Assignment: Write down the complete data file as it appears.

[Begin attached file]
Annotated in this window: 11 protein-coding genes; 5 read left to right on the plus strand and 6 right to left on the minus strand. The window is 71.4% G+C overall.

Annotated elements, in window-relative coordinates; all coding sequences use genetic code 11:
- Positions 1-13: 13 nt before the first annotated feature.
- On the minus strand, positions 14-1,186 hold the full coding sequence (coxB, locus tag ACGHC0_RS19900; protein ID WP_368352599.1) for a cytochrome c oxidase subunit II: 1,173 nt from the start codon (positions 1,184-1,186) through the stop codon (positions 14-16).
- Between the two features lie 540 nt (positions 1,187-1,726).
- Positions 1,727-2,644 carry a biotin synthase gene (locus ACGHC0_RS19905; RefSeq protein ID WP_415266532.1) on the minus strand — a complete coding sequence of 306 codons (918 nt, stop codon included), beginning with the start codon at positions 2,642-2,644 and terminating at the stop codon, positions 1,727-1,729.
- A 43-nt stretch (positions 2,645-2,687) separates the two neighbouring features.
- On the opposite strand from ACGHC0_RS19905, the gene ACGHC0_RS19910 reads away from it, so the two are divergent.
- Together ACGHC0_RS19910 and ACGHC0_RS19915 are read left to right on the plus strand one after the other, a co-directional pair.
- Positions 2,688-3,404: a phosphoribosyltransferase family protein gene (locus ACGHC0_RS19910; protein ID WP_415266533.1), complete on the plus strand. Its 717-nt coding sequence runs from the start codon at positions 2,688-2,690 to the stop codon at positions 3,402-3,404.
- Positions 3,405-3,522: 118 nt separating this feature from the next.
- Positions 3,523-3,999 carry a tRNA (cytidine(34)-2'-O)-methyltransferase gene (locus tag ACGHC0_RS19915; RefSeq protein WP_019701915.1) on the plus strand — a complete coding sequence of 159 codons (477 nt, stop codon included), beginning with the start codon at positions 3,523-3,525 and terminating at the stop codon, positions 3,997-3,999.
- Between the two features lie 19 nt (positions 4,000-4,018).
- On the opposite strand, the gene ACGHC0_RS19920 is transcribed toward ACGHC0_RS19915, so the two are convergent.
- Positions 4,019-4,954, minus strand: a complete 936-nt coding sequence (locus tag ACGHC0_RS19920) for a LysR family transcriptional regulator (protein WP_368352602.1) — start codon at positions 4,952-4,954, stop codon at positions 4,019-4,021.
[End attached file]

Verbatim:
Annotated in this window: 11 protein-coding genes; 5 read left to right on the plus strand and 6 right to left on the minus strand. The window is 71.4% G+C overall.

Annotated elements, in window-relative coordinates; all coding sequences use genetic code 11:
- Positions 1-13: 13 nt before the first annotated feature.
- On the minus strand, positions 14-1,186 hold the full coding sequence (coxB, locus tag ACGHC0_RS19900; protein ID WP_368352599.1) for a cytochrome c oxidase subunit II: 1,173 nt from the start codon (positions 1,184-1,186) through the stop codon (positions 14-16).
- Between the two features lie 540 nt (positions 1,187-1,726).
- Positions 1,727-2,644 carry a biotin synthase gene (locus ACGHC0_RS19905; RefSeq protein ID WP_415266532.1) on the minus strand — a complete coding sequence of 306 codons (918 nt, stop codon included), beginning with the start codon at positions 2,642-2,644 and terminating at the stop codon, positions 1,727-1,729.
- A 43-nt stretch (positions 2,645-2,687) separates the two neighbouring features.
- On the opposite strand from ACGHC0_RS19905, the gene ACGHC0_RS19910 reads away from it, so the two are divergent.
- Together ACGHC0_RS19910 and ACGHC0_RS19915 are read left to right on the plus strand one after the other, a co-directional pair.
- Positions 2,688-3,404: a phosphoribosyltransferase family protein gene (locus ACGHC0_RS19910; protein ID WP_415266533.1), complete on the plus strand. Its 717-nt coding sequence runs from the start codon at positions 2,688-2,690 to the stop codon at positions 3,402-3,404.
- Positions 3,405-3,522: 118 nt separating this feature from the next.
- Positions 3,523-3,999 carry a tRNA (cytidine(34)-2'-O)-methyltransferase gene (locus tag ACGHC0_RS19915; RefSeq protein WP_019701915.1) on the plus strand — a complete coding sequence of 159 codons (477 nt, stop codon included), beginning with the start codon at positions 3,523-3,525 and terminating at the stop codon, positions 3,997-3,999.
- Between the two features lie 19 nt (positions 4,000-4,018).
- On the opposite strand, the gene ACGHC0_RS19920 is transcribed toward ACGHC0_RS19915, so the two are convergent.
- Positions 4,019-4,954, minus strand: a complete 936-nt coding sequence (locus tag ACGHC0_RS19920) for a LysR family transcriptional regulator (protein WP_368352602.1) — start codon at positions 4,952-4,954, stop codon at positions 4,019-4,021.